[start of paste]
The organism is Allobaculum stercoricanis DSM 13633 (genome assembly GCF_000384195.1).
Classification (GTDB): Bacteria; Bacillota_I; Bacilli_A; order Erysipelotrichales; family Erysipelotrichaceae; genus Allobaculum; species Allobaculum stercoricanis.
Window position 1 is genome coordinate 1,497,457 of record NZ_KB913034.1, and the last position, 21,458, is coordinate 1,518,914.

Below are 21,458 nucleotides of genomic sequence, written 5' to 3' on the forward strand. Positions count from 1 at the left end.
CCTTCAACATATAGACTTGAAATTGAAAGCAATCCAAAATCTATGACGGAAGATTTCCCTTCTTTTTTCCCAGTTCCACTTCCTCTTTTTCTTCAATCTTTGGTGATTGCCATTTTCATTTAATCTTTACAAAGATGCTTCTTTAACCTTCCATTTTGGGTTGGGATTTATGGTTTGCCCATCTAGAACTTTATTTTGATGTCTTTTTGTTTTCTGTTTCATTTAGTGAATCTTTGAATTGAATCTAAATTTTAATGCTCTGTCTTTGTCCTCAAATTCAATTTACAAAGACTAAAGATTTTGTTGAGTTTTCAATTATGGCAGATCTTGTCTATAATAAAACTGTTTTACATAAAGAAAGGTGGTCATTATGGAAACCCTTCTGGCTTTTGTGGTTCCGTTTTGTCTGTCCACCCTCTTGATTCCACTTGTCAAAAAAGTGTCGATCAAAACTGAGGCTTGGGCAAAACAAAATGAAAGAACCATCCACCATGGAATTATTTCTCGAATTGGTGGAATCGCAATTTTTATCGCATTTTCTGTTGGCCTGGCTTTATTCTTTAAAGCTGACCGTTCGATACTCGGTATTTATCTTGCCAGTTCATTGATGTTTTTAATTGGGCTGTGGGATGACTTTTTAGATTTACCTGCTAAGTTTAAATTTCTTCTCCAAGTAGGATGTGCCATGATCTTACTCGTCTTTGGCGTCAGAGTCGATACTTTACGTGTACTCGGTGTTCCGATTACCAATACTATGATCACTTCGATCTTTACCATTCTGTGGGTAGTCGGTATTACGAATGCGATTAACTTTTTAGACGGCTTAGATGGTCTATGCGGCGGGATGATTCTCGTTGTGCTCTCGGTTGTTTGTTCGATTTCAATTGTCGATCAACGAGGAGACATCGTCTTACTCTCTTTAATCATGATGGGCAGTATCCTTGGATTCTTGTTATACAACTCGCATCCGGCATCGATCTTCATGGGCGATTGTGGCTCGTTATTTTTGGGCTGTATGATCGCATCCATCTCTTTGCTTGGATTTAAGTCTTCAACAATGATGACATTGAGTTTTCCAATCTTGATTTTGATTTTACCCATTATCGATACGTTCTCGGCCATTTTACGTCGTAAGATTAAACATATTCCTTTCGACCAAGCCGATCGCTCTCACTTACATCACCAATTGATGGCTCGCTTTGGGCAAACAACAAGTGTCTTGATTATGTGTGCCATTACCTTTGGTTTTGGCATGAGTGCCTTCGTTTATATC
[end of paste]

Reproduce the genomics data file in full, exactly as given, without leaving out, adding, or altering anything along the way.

The organism is Allobaculum stercoricanis DSM 13633 (genome assembly GCF_000384195.1).
Classification (GTDB): Bacteria; Bacillota_I; Bacilli_A; order Erysipelotrichales; family Erysipelotrichaceae; genus Allobaculum; species Allobaculum stercoricanis.
Window position 1 is genome coordinate 1,497,457 of record NZ_KB913034.1, and the last position, 21,458, is coordinate 1,518,914.

Below are 21,458 nucleotides of genomic sequence, written 5' to 3' on the forward strand. Positions count from 1 at the left end.
CCTTCAACATATAGACTTGAAATTGAAAGCAATCCAAAATCTATGACGGAAGATTTCCCTTCTTTTTTCCCAGTTCCACTTCCTCTTTTTCTTCAATCTTTGGTGATTGCCATTTTCATTTAATCTTTACAAAGATGCTTCTTTAACCTTCCATTTTGGGTTGGGATTTATGGTTTGCCCATCTAGAACTTTATTTTGATGTCTTTTTGTTTTCTGTTTCATTTAGTGAATCTTTGAATTGAATCTAAATTTTAATGCTCTGTCTTTGTCCTCAAATTCAATTTACAAAGACTAAAGATTTTGTTGAGTTTTCAATTATGGCAGATCTTGTCTATAATAAAACTGTTTTACATAAAGAAAGGTGGTCATTATGGAAACCCTTCTGGCTTTTGTGGTTCCGTTTTGTCTGTCCACCCTCTTGATTCCACTTGTCAAAAAAGTGTCGATCAAAACTGAGGCTTGGGCAAAACAAAATGAAAGAACCATCCACCATGGAATTATTTCTCGAATTGGTGGAATCGCAATTTTTATCGCATTTTCTGTTGGCCTGGCTTTATTCTTTAAAGCTGACCGTTCGATACTCGGTATTTATCTTGCCAGTTCATTGATGTTTTTAATTGGGCTGTGGGATGACTTTTTAGATTTACCTGCTAAGTTTAAATTTCTTCTCCAAGTAGGATGTGCCATGATCTTACTCGTCTTTGGCGTCAGAGTCGATACTTTACGTGTACTCGGTGTTCCGATTACCAATACTATGATCACTTCGATCTTTACCATTCTGTGGGTAGTCGGTATTACGAATGCGATTAACTTTTTAGACGGCTTAGATGGTCTATGCGGCGGGATGATTCTCGTTGTGCTCTCGGTTGTTTGTTCGATTTCAATTGTCGATCAACGAGGAGACATCGTCTTACTCTCTTTAATCATGATGGGCAGTATCCTTGGATTCTTGTTATACAACTCGCATCCGGCATCGATCTTCATGGGCGATTGTGGCTCGTTATTTTTGGGCTGTATGATCGCATCCATCTCTTTGCTTGGATTTAAGTCTTCAACAATGATGACATTGAGTTTTCCAATCTTGATTTTGATTTTACCCATTATCGATACGTTCTCGGCCATTTTACGTCGTAAGATTAAACATATTCCTTTCGACCAAGCCGATCGCTCTCACTTACATCACCAATTGATGGCTCGCTTTGGGCAAACAACAAGTGTCTTGATTATGTGTGCCATTACCTTTGGTTTTGGCATGAGTGCCTTCGTTTATATC